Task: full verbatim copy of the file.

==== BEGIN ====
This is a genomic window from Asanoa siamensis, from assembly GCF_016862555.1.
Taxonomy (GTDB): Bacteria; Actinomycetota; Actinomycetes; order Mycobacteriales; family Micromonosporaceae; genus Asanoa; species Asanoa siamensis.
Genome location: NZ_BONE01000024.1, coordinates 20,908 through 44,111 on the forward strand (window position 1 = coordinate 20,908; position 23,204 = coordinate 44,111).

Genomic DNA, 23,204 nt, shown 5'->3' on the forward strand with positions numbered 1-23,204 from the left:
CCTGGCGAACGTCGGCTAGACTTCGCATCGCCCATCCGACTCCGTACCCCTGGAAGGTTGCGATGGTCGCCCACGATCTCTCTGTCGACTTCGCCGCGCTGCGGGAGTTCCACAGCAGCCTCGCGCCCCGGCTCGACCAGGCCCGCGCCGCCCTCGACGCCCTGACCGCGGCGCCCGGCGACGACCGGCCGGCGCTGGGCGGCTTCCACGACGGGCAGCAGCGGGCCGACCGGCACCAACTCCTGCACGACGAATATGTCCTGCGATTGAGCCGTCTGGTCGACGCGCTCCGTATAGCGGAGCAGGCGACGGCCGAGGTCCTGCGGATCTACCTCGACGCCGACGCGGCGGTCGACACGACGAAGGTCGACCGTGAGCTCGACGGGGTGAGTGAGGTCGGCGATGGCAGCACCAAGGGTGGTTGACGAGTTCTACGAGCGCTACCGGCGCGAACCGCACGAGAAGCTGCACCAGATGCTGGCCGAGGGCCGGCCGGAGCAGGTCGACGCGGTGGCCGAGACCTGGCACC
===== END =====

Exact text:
This is a genomic window from Asanoa siamensis, from assembly GCF_016862555.1.
Taxonomy (GTDB): Bacteria; Actinomycetota; Actinomycetes; order Mycobacteriales; family Micromonosporaceae; genus Asanoa; species Asanoa siamensis.
Genome location: NZ_BONE01000024.1, coordinates 20,908 through 44,111 on the forward strand (window position 1 = coordinate 20,908; position 23,204 = coordinate 44,111).

Genomic DNA, 23,204 nt, shown 5'->3' on the forward strand with positions numbered 1-23,204 from the left:
CCTGGCGAACGTCGGCTAGACTTCGCATCGCCCATCCGACTCCGTACCCCTGGAAGGTTGCGATGGTCGCCCACGATCTCTCTGTCGACTTCGCCGCGCTGCGGGAGTTCCACAGCAGCCTCGCGCCCCGGCTCGACCAGGCCCGCGCCGCCCTCGACGCCCTGACCGCGGCGCCCGGCGACGACCGGCCGGCGCTGGGCGGCTTCCACGACGGGCAGCAGCGGGCCGACCGGCACCAACTCCTGCACGACGAATATGTCCTGCGATTGAGCCGTCTGGTCGACGCGCTCCGTATAGCGGAGCAGGCGACGGCCGAGGTCCTGCGGATCTACCTCGACGCCGACGCGGCGGTCGACACGACGAAGGTCGACCGTGAGCTCGACGGGGTGAGTGAGGTCGGCGATGGCAGCACCAAGGGTGGTTGACGAGTTCTACGAGCGCTACCGGCGCGAACCGCACGAGAAGCTGCACCAGATGCTGGCCGAGGGCCGGCCGGAGCAGGTCGACGCGGTGGCCGAGACCTGGCACC